After the 2013-2015 drought, the National Marine Fisheries Service (NMFS) took a deep dive into “lessons learned” to help guide future regulatory permit processes, especially those that address the effects of future Shasta Reservoir operations on endangered winter-run Chinook salmon. The drought proved to be a comprehensive adaptive management experiment on the effects of the US Bureau of Reclamation’s (Reclamation) operation of its Shasta-Trinity Division on Sacramento River and Bay-Delta fish populations. Though the specific lessons learned focused primarily on one listed species, winter-run salmon, the effects manifested in different ways on other listed or special-status native fish species in the Central Valley and Klamath-Trinity rivers, including other runs of salmon, steelhead, sturgeon, and smelt, and even orca in the ocean.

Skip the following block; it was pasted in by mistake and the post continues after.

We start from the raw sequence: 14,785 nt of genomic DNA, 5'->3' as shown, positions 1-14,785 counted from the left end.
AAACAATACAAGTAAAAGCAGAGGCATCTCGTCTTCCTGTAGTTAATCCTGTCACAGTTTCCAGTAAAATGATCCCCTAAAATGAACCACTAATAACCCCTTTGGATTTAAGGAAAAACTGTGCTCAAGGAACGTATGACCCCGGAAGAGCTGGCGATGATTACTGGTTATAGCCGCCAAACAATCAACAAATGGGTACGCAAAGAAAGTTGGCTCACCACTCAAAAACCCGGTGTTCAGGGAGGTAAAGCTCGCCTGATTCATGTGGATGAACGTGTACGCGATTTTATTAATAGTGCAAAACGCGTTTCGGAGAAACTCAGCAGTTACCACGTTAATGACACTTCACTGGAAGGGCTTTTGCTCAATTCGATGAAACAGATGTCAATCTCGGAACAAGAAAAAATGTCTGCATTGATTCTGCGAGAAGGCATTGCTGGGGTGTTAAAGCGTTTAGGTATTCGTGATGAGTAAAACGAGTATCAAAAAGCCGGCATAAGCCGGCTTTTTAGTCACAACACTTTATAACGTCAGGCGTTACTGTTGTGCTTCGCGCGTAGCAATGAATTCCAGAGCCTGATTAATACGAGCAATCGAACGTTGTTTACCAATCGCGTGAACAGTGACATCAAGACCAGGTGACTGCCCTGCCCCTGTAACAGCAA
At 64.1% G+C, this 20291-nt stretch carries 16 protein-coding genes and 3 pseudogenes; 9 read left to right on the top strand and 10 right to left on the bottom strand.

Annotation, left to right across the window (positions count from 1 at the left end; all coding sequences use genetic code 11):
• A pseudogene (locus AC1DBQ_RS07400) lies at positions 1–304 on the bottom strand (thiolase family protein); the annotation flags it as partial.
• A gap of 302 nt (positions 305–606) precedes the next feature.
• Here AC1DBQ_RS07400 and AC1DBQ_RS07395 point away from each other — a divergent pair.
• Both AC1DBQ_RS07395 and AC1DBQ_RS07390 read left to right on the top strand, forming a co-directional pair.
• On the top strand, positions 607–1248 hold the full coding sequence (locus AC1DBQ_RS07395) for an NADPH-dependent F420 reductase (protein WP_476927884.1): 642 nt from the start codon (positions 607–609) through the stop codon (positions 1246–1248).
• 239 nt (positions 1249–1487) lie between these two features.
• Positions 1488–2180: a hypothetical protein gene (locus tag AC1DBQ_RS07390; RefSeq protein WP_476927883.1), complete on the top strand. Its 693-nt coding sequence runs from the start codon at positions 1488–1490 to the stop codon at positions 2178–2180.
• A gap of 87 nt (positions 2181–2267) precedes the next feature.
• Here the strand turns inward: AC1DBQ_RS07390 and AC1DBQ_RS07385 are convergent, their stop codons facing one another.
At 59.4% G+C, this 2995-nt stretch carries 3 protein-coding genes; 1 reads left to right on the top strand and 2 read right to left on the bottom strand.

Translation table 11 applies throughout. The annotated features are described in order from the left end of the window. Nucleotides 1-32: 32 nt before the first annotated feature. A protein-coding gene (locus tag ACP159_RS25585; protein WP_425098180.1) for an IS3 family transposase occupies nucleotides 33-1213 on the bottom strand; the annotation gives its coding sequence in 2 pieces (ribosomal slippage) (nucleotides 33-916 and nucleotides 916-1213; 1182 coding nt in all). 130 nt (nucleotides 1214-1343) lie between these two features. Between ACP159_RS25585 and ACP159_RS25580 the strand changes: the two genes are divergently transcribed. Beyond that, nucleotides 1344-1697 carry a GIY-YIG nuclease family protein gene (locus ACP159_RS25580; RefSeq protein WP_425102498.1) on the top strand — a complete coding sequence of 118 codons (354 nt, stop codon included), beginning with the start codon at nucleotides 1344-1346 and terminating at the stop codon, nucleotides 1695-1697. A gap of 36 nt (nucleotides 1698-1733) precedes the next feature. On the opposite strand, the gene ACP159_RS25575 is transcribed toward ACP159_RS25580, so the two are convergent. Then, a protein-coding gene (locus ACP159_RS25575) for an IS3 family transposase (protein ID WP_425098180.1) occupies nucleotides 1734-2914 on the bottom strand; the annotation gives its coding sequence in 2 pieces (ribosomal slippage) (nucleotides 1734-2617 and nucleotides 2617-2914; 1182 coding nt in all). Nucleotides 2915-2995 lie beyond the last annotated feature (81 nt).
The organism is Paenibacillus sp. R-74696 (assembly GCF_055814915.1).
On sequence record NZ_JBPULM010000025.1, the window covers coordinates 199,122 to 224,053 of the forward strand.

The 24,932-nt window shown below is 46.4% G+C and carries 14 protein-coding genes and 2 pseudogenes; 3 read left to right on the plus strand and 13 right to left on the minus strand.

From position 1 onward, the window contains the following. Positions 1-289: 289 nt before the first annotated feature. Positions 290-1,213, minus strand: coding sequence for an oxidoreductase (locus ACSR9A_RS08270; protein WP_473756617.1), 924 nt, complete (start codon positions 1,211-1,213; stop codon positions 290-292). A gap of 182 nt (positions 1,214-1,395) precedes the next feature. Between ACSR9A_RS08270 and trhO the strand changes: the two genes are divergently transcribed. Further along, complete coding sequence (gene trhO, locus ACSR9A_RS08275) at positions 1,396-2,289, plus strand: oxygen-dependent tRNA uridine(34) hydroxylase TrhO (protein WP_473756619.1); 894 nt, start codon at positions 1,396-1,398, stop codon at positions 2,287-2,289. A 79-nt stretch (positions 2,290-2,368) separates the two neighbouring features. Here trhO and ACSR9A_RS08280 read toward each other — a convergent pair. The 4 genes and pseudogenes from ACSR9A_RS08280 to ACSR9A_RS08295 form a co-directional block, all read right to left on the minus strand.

In upcoming posts, I will discuss the ramifications of the “lessons” and their relevance to fish populations and water supply issues. The focus will be on Sacramento Valley salmon and how Reclamation can adjust the operations of the Shasta-Trinity Division to help salmon and other fish populations recover.
March 2021 is a critical stage of decision making in managing resource allocation during what could be another dry year like water year 2020. Reservoir storage levels are low (Figures 1-3), and Shasta’s cold-water supply (Figure 4) is low after a dry year. Water year 2021 is dry so far. The lessons learned need to be applied to avoid the fisheries disasters of the last drought. Will the warnings and lessons be heeded?